I got this last step from the book Peaceful Parent, Happy Kids: How to Stop Yelling and Start Connecting. I felt really hokey the first time I tried it — I mean, I was hopping mad, and she was bawling at the top of her lungs! But then, quite unexpectedly, my daughter visibly calmed down, and when I was setting her down from my lap she said, “I want to hug some more, mama”.
So, we just sat there for some more time, in a sappy scene I wouldn’t have imagined possible just a few minutes before, her sniffling and me trying to calm down, rocking each other. And then she declared “I’m done now” and hopped off and started playing as though nothing ever happened.
Ah, to be 5 and be able to forgive and forget so easily! 🙂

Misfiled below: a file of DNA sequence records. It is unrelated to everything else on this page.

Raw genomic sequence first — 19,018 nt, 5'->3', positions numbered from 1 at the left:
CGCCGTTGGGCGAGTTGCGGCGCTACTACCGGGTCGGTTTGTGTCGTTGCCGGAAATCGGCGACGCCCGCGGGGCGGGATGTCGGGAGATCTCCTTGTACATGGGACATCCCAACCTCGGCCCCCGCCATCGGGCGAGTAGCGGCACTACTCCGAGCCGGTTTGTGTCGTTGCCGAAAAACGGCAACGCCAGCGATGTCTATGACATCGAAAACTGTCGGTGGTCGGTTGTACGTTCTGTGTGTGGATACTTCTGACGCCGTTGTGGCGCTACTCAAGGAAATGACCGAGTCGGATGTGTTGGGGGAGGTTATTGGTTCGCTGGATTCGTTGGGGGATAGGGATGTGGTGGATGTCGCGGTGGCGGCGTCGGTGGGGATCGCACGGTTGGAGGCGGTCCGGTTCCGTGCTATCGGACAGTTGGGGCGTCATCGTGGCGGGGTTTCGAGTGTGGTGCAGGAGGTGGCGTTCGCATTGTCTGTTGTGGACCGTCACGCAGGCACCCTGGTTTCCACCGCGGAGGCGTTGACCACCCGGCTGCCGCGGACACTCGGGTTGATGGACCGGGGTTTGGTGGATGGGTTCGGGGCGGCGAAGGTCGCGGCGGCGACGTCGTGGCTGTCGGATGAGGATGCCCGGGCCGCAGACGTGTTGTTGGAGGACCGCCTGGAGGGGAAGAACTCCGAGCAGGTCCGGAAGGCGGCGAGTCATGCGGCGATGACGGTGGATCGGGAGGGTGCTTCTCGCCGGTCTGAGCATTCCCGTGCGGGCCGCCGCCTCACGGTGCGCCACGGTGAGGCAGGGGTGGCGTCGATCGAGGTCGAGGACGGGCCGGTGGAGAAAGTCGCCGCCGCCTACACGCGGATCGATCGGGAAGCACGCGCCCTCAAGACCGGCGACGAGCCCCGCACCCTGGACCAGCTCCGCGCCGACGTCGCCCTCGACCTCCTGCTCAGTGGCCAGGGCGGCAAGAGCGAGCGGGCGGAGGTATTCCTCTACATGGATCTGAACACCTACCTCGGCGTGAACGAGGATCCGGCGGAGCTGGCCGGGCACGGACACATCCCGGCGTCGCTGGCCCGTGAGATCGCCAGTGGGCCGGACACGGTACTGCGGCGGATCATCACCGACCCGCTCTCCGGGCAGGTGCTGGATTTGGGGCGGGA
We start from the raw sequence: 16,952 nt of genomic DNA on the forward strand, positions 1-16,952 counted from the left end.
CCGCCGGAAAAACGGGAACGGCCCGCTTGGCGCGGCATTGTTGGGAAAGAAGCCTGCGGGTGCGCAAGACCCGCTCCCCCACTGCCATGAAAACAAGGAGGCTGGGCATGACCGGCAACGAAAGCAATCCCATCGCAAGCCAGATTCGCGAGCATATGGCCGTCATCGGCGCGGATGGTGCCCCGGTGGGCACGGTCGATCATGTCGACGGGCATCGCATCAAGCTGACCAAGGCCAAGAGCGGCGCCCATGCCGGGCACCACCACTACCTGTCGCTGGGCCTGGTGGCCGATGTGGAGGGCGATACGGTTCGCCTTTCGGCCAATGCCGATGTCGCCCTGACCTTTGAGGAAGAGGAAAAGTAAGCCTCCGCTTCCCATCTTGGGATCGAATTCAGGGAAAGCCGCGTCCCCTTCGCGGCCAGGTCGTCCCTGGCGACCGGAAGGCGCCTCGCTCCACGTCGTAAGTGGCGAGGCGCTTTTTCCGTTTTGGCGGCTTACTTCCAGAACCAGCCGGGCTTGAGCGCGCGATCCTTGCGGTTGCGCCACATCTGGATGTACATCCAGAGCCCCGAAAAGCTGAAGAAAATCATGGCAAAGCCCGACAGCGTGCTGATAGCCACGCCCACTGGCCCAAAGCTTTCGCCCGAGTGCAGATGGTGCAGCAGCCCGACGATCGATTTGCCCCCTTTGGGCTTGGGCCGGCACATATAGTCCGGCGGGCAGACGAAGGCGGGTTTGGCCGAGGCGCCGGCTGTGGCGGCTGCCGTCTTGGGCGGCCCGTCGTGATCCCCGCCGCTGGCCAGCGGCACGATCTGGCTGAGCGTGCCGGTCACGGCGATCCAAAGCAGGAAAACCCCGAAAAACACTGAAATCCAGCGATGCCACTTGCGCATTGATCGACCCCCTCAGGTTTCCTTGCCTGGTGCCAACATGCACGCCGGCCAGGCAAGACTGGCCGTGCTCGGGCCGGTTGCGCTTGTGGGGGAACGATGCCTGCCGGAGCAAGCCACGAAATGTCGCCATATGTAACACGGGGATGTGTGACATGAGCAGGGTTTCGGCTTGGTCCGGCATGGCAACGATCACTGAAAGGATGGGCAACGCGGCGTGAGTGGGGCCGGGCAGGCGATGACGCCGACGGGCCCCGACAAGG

3. Set a time limit to end the hostilities
The scariest thing about getting mad is that there is no clear boundary to when things will settle back to normal again. I’ve found that intentionally setting that boundary helps a lot to get the situation under control.
I remember, once when I started getting mad, I hissed out, “I am very mad now, so I am going to go wash the dishes and try to calm down. When I am done with the dishes, I will be done being mad”.
My daughter pitifully cried “I don’t want you to be mad at me, mama” and I said as calmly as I could “I am not mad at you. I still love you. But you have not finished eating yet and it’s getting very late. I am tired and feeling crabby (a term she understands). I need some time to calm down. And you need to finish eating. I will be over here washing dishes.”
She started whining at first and when she got nothing out of me, suddenly (and very surprisingly!) there was silence on her end. All I could hear was the sound of spoon on the plate and a declaration a few minutes later that she was done.